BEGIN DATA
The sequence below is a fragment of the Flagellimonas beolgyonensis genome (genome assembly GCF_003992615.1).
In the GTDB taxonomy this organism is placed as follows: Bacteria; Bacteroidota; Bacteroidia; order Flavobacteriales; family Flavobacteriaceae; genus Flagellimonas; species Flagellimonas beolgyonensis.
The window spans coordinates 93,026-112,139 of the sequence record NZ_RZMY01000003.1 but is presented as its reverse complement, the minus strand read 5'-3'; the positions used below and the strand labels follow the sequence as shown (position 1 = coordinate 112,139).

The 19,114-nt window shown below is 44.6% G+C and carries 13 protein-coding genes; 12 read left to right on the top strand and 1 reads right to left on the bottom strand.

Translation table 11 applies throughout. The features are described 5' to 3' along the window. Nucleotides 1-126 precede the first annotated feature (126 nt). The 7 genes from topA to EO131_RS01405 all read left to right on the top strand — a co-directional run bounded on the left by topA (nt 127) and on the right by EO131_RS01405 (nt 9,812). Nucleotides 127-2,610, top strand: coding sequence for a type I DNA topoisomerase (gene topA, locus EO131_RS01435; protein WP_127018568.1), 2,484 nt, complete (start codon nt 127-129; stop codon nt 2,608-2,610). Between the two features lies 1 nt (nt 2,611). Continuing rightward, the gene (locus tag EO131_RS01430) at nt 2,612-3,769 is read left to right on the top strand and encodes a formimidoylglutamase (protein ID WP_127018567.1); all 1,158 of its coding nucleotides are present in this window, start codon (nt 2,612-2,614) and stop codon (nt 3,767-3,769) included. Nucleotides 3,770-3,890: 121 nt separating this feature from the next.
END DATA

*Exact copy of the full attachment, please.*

The sequence below is a fragment of the Flagellimonas beolgyonensis genome (genome assembly GCF_003992615.1).
In the GTDB taxonomy this organism is placed as follows: Bacteria; Bacteroidota; Bacteroidia; order Flavobacteriales; family Flavobacteriaceae; genus Flagellimonas; species Flagellimonas beolgyonensis.
The window spans coordinates 93,026-112,139 of the sequence record NZ_RZMY01000003.1 but is presented as its reverse complement, the minus strand read 5'-3'; the positions used below and the strand labels follow the sequence as shown (position 1 = coordinate 112,139).

The 19,114-nt window shown below is 44.6% G+C and carries 13 protein-coding genes; 12 read left to right on the top strand and 1 reads right to left on the bottom strand.

Translation table 11 applies throughout. The features are described 5' to 3' along the window. Nucleotides 1-126 precede the first annotated feature (126 nt). The 7 genes from topA to EO131_RS01405 all read left to right on the top strand — a co-directional run bounded on the left by topA (nt 127) and on the right by EO131_RS01405 (nt 9,812). Nucleotides 127-2,610, top strand: coding sequence for a type I DNA topoisomerase (gene topA, locus EO131_RS01435; protein WP_127018568.1), 2,484 nt, complete (start codon nt 127-129; stop codon nt 2,608-2,610). Between the two features lies 1 nt (nt 2,611). Continuing rightward, the gene (locus tag EO131_RS01430) at nt 2,612-3,769 is read left to right on the top strand and encodes a formimidoylglutamase (protein ID WP_127018567.1); all 1,158 of its coding nucleotides are present in this window, start codon (nt 2,612-2,614) and stop codon (nt 3,767-3,769) included. Nucleotides 3,770-3,890: 121 nt separating this feature from the next.